For rent-controlled units, one of the most common evictions in San Francisco is for owner or relative move-in (San Francisco Administrative Code Section 37.9(a)(8)). Subject to certain restrictions, outlined below, a landlord can evict a tenant if the landlord is going to move into the unit to live, or (only if the landlord is also going to be living in the building) for a close relative to move in and live there. These evictions are highly abused and landlords who want to evict a tenant in order to raise the rent on a new tenant typically use owner move-in evictions (OMIs/landlord move-in evictions/LMIs) that are only allowed if done properly.
Many landlords seek to circumvent the restrictions by giving tenants “advisory” or “warning” notices—letters saying, for example, “I’m writing to let you know that my daughter will be moving into your apartment next Spring…” These notices are not legal eviction notices—landlords are hoping the tenant will move out pursuant to such a “warning” and will then try to argue that the restrictions are not applicable since the tenants was not evicted but moved out “voluntarily.” Tenants should not move out pursuant to such advisories or warnings that an OMI eviction is coming some time in the future. See also Eviction Threats for information on dealing with OMI threats or warnings. See Buyouts for more information on dealing with offers of money to vacate.
An OMI eviction notice must be a 60 day notice except if the tenant has lived there less than a year, the notice is a 30 day notice. Tenants who receive an OMI eviction notice should bring it into the Tenants Union counseling clinic for review.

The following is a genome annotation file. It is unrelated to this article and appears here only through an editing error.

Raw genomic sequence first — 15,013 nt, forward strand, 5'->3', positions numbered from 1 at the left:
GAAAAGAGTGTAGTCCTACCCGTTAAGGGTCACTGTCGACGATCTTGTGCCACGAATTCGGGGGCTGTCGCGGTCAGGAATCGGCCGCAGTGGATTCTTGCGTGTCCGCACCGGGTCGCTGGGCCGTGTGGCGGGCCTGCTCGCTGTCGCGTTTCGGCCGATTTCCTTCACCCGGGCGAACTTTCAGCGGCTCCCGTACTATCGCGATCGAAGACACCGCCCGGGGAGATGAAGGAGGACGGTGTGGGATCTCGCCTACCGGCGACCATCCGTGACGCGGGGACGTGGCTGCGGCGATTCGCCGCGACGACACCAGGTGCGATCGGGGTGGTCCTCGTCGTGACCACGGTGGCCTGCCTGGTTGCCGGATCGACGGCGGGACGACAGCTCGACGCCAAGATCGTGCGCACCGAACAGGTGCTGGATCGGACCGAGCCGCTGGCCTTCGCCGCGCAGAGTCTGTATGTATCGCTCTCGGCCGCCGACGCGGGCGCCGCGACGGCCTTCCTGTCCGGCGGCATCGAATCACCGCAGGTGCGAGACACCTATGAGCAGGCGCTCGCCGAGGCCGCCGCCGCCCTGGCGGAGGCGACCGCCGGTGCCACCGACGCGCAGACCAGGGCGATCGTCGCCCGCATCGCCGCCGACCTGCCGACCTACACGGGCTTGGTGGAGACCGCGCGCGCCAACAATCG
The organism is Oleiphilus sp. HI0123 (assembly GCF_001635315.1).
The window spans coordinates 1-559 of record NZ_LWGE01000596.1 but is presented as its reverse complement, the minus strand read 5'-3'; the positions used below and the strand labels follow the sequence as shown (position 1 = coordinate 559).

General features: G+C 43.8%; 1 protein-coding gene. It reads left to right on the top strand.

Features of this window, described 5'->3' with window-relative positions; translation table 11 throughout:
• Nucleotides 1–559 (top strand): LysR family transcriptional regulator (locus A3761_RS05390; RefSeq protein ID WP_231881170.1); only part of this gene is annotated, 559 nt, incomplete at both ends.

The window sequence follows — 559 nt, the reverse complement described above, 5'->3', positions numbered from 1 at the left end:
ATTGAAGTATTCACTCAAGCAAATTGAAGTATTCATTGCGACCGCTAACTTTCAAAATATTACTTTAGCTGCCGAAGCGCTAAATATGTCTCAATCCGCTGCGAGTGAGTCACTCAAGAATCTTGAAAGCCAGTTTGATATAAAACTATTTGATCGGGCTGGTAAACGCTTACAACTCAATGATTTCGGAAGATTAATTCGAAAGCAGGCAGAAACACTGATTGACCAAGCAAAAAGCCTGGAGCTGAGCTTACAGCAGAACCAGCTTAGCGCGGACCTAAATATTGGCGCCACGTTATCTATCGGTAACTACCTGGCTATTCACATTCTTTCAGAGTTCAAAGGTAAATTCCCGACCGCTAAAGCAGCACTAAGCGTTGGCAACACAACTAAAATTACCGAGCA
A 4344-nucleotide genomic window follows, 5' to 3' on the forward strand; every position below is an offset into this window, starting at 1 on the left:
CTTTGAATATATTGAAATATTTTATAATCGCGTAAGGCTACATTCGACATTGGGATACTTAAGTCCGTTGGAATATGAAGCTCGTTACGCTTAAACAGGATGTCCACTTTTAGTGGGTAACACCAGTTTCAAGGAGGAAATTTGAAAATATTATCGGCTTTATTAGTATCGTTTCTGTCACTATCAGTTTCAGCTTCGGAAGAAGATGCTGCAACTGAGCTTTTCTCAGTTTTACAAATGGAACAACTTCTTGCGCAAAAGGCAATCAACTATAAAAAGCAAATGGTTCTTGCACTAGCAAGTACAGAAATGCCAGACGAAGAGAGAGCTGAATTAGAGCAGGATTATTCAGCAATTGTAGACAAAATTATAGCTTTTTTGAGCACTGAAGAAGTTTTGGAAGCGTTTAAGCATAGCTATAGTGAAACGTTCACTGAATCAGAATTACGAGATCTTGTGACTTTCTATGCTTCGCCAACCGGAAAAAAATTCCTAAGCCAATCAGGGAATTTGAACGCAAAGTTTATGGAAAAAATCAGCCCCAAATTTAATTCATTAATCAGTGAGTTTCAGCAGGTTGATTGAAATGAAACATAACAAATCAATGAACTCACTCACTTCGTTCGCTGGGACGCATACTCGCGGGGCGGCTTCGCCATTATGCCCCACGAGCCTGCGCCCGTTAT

OMI evictions can be fought on the grounds that the landlord is not moving into the rental unit in “good faith,” i.e., that the landlord has ulterior motives, but the bad faith may be difficult to prove. OMI evictions can be also be fought on the grounds listed below.
Senior and Disabled Tenants Who Are Long-Term Tenants Are Usually Protected
- 1 Senior and Disabled Tenants Who Are Long-Term Tenants Are Usually Protected
- 2 Children Have Some Protection
- 3 School Workers
- 4 One OMI Eviction Allowed Per Building (Excepting Family Members)
- 5 Landlord Must Be a Person
- 6 Relatives of Landlord Restricted to Buildings Where Landlord Is Living
- 7 Landlord Disclosure
- 8 Relocation Payments
- 9 Landlord Must Move In Within 3 Months and Live There 3 Years
- 10 Re-Rental of Units Restricted
- 11 Procedural Defenses
Senior (60+) or disabled (eligible for Supplemental Security Income or similar disability) tenants with 10 or more years tenancy, or terminally ill (Supplemental Security Income eligibility and terminal illness diagnosis) tenants with 5 or more years tenancy cannot be evicted for OMI unless every unit in the building besides the unit occupied by the landlord is occupied by such tenants and the landlord is evicting for a relative who is age 60 or older, or the landlord only owns one unit in the building. The tenant must assert their right to this protection from eviction within 30 days of a written request by the landlord with supporting evidence.
Children Have Some Protection
An OMI during the school year, for a tenancy of at least 12 months with children under 18, is allowed only if the owner is moving in with a child under 18 or the rental unit is a single family home.
The legislation that prevented OMI during the school year for a household with or has a familial relationship with a school worker, if the tenant has resided in the unit for at least one year, was ruled invalid in California Superior Court. The ruling is being appealed (case CPF16515087).
One OMI Eviction Allowed Per Building (Excepting Family Members)